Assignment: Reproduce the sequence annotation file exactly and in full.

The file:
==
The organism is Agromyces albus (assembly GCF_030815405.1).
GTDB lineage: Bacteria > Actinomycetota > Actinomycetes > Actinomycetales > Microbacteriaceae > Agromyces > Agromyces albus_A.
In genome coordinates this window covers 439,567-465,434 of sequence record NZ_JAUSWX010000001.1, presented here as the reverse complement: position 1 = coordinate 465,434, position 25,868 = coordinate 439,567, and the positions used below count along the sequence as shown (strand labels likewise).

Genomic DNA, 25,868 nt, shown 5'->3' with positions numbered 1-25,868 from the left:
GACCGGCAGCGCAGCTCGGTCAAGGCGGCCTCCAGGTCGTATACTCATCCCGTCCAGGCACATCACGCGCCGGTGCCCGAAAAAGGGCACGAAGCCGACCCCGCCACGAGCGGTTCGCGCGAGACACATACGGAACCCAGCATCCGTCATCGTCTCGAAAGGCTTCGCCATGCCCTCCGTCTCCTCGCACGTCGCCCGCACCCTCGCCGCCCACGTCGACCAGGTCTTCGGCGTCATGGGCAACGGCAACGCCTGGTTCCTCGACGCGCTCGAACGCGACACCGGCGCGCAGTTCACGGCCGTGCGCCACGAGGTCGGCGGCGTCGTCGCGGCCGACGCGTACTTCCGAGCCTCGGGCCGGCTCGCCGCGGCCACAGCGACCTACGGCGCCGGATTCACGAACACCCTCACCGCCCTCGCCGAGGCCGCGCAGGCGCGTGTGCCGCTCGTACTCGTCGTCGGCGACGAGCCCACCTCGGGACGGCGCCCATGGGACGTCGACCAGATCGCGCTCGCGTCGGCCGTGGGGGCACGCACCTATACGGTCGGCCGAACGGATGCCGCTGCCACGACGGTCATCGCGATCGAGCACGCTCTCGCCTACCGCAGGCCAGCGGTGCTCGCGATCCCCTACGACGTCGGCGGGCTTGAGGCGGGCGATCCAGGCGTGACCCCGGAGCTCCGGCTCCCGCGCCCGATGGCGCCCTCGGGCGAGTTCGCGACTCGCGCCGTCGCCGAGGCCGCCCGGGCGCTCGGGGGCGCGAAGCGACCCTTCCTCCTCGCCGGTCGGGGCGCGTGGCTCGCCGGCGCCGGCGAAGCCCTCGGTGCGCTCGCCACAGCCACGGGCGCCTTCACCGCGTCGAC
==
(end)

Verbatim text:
The organism is Agromyces albus (assembly GCF_030815405.1).
GTDB lineage: Bacteria > Actinomycetota > Actinomycetes > Actinomycetales > Microbacteriaceae > Agromyces > Agromyces albus_A.
In genome coordinates this window covers 439,567-465,434 of sequence record NZ_JAUSWX010000001.1, presented here as the reverse complement: position 1 = coordinate 465,434, position 25,868 = coordinate 439,567, and the positions used below count along the sequence as shown (strand labels likewise).

Genomic DNA, 25,868 nt, shown 5'->3' with positions numbered 1-25,868 from the left:
GACCGGCAGCGCAGCTCGGTCAAGGCGGCCTCCAGGTCGTATACTCATCCCGTCCAGGCACATCACGCGCCGGTGCCCGAAAAAGGGCACGAAGCCGACCCCGCCACGAGCGGTTCGCGCGAGACACATACGGAACCCAGCATCCGTCATCGTCTCGAAAGGCTTCGCCATGCCCTCCGTCTCCTCGCACGTCGCCCGCACCCTCGCCGCCCACGTCGACCAGGTCTTCGGCGTCATGGGCAACGGCAACGCCTGGTTCCTCGACGCGCTCGAACGCGACACCGGCGCGCAGTTCACGGCCGTGCGCCACGAGGTCGGCGGCGTCGTCGCGGCCGACGCGTACTTCCGAGCCTCGGGCCGGCTCGCCGCGGCCACAGCGACCTACGGCGCCGGATTCACGAACACCCTCACCGCCCTCGCCGAGGCCGCGCAGGCGCGTGTGCCGCTCGTACTCGTCGTCGGCGACGAGCCCACCTCGGGACGGCGCCCATGGGACGTCGACCAGATCGCGCTCGCGTCGGCCGTGGGGGCACGCACCTATACGGTCGGCCGAACGGATGCCGCTGCCACGACGGTCATCGCGATCGAGCACGCTCTCGCCTACCGCAGGCCAGCGGTGCTCGCGATCCCCTACGACGTCGGCGGGCTTGAGGCGGGCGATCCAGGCGTGACCCCGGAGCTCCGGCTCCCGCGCCCGATGGCGCCCTCGGGCGAGTTCGCGACTCGCGCCGTCGCCGAGGCCGCCCGGGCGCTCGGGGGCGCGAAGCGACCCTTCCTCCTCGCCGGTCGGGGCGCGTGGCTCGCCGGCGCCGGCGAAGCCCTCGGTGCGCTCGCCACAGCCACGGGCGCCTTCACCGCGTCGAC